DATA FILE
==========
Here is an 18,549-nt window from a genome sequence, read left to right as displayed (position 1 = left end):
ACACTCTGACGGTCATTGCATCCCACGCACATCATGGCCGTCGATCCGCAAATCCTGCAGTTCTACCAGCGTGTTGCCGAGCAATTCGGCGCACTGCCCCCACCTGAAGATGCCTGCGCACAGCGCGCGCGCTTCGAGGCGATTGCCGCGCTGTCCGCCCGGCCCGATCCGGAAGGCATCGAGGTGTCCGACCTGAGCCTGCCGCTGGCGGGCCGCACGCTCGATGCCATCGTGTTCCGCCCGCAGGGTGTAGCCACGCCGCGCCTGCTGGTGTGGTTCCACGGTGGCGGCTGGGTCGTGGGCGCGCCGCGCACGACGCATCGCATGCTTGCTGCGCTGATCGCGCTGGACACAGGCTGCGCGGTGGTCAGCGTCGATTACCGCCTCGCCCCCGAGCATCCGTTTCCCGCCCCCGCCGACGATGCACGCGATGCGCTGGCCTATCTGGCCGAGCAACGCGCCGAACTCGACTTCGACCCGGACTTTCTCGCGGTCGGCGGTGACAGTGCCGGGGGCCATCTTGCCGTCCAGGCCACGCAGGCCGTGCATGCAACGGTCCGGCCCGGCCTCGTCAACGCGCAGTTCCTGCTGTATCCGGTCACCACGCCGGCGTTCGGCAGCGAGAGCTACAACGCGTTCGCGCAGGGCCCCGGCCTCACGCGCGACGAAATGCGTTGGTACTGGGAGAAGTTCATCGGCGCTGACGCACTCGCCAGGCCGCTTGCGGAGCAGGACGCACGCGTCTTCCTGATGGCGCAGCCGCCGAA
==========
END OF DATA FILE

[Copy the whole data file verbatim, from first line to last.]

Here is an 18,549-nt window from a genome sequence, read left to right as displayed (position 1 = left end):
ACACTCTGACGGTCATTGCATCCCACGCACATCATGGCCGTCGATCCGCAAATCCTGCAGTTCTACCAGCGTGTTGCCGAGCAATTCGGCGCACTGCCCCCACCTGAAGATGCCTGCGCACAGCGCGCGCGCTTCGAGGCGATTGCCGCGCTGTCCGCCCGGCCCGATCCGGAAGGCATCGAGGTGTCCGACCTGAGCCTGCCGCTGGCGGGCCGCACGCTCGATGCCATCGTGTTCCGCCCGCAGGGTGTAGCCACGCCGCGCCTGCTGGTGTGGTTCCACGGTGGCGGCTGGGTCGTGGGCGCGCCGCGCACGACGCATCGCATGCTTGCTGCGCTGATCGCGCTGGACACAGGCTGCGCGGTGGTCAGCGTCGATTACCGCCTCGCCCCCGAGCATCCGTTTCCCGCCCCCGCCGACGATGCACGCGATGCGCTGGCCTATCTGGCCGAGCAACGCGCCGAACTCGACTTCGACCCGGACTTTCTCGCGGTCGGCGGTGACAGTGCCGGGGGCCATCTTGCCGTCCAGGCCACGCAGGCCGTGCATGCAACGGTCCGGCCCGGCCTCGTCAACGCGCAGTTCCTGCTGTATCCGGTCACCACGCCGGCGTTCGGCAGCGAGAGCTACAACGCGTTCGCGCAGGGCCCCGGCCTCACGCGCGACGAAATGCGTTGGTACTGGGAGAAGTTCATCGGCGCTGACGCACTCGCCAGGCCGCTTGCGGAGCAGGACGCACGCGTCTTCCTGATGGCGCAGCCGCCGAA